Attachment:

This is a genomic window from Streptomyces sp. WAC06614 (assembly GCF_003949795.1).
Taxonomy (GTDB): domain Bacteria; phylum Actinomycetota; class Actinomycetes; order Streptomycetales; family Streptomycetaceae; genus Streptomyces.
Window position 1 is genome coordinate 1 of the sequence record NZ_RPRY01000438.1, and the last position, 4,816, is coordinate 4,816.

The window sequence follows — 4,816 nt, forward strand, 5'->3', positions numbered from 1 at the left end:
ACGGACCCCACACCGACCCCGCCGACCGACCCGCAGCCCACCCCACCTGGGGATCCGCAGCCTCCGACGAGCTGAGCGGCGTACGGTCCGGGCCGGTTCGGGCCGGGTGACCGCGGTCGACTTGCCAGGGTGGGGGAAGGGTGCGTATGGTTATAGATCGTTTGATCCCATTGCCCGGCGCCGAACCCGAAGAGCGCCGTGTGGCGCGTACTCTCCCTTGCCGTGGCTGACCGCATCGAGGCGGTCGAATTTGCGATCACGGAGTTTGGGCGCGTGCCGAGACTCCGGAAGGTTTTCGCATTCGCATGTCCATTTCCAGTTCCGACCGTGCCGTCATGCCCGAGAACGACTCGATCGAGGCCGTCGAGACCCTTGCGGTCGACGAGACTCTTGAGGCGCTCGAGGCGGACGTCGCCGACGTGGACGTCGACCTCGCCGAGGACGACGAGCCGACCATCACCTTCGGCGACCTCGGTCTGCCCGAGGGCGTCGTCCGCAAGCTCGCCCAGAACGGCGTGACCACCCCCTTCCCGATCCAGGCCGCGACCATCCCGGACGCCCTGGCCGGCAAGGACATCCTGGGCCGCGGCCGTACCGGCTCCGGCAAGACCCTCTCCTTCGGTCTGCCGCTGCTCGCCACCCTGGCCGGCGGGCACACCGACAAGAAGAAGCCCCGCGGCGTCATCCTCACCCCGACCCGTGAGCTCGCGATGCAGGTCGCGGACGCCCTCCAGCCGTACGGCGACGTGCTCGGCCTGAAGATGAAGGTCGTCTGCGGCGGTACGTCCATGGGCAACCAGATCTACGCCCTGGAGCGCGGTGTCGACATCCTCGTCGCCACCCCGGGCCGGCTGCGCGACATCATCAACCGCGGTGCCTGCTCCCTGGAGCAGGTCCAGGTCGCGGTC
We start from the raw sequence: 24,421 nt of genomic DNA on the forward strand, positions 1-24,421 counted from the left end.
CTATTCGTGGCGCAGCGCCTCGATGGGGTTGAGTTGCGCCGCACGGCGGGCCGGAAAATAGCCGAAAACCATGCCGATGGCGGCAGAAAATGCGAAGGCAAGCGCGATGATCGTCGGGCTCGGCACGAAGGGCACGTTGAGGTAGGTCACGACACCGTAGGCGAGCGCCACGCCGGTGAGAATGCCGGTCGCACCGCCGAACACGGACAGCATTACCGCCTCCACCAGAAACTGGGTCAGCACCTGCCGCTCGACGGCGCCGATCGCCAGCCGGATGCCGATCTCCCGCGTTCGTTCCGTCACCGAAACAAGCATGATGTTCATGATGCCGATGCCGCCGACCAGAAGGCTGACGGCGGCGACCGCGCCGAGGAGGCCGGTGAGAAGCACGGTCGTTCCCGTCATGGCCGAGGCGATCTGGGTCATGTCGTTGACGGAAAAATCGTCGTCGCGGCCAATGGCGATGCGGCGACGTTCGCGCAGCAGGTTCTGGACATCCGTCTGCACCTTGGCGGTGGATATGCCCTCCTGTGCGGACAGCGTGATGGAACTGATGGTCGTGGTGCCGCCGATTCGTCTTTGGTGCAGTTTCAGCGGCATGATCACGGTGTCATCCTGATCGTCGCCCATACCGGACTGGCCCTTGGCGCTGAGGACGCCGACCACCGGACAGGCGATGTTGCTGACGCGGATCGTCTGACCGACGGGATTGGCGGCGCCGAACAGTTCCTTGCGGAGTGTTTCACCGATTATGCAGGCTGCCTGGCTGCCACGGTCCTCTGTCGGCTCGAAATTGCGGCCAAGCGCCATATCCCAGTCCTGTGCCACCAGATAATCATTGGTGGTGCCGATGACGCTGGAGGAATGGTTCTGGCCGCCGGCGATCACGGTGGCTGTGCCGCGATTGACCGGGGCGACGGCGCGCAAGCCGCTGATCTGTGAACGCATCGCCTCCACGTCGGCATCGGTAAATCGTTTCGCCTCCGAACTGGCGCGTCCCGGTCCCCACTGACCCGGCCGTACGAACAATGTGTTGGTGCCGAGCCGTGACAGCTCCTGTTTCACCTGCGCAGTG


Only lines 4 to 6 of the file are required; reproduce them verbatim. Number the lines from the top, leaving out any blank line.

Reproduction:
The window sequence follows — 4,816 nt, forward strand, 5'->3', positions numbered from 1 at the left end:
ACGGACCCCACACCGACCCCGCCGACCGACCCGCAGCCCACCCCACCTGGGGATCCGCAGCCTCCGACGAGCTGAGCGGCGTACGGTCCGGGCCGGTTCGGGCCGGGTGACCGCGGTCGACTTGCCAGGGTGGGGGAAGGGTGCGTATGGTTATAGATCGTTTGATCCCATTGCCCGGCGCCGAACCCGAAGAGCGCCGTGTGGCGCGTACTCTCCCTTGCCGTGGCTGACCGCATCGAGGCGGTCGAATTTGCGATCACGGAGTTTGGGCGCGTGCCGAGACTCCGGAAGGTTTTCGCATTCGCATGTCCATTTCCAGTTCCGACCGTGCCGTCATGCCCGAGAACGACTCGATCGAGGCCGTCGAGACCCTTGCGGTCGACGAGACTCTTGAGGCGCTCGAGGCGGACGTCGCCGACGTGGACGTCGACCTCGCCGAGGACGACGAGCCGACCATCACCTTCGGCGACCTCGGTCTGCCCGAGGGCGTCGTCCGCAAGCTCGCCCAGAACGGCGTGACCACCCCCTTCCCGATCCAGGCCGCGACCATCCCGGACGCCCTGGCCGGCAAGGACATCCTGGGCCGCGGCCGTACCGGCTCCGGCAAGACCCTCTCCTTCGGTCTGCCGCTGCTCGCCACCCTGGCCGGCGGGCACACCGACAAGAAGAAGCCCCGCGGCGTCATCCTCACCCCGACCCGTGAGCTCGCGATGCAGGTCGCGGACGCCCTCCAGCCGTACGGCGACGTGCTCGGCCTGAAGATGAAGGTCGTCTGCGGCGGTACGTCCATGGGCAACCAGATCTACGCCCTGGAGCGCGGTGTCGACATCCTCGTCGCCACCCCGGGCCGGCTGCGCGACATCATCAACCGCGGTGCCTGCTCCCTGGAGCAGGTCCAGGTCGCGGTC
We start from the raw sequence: 24,421 nt of genomic DNA on the forward strand, positions 1-24,421 counted from the left end.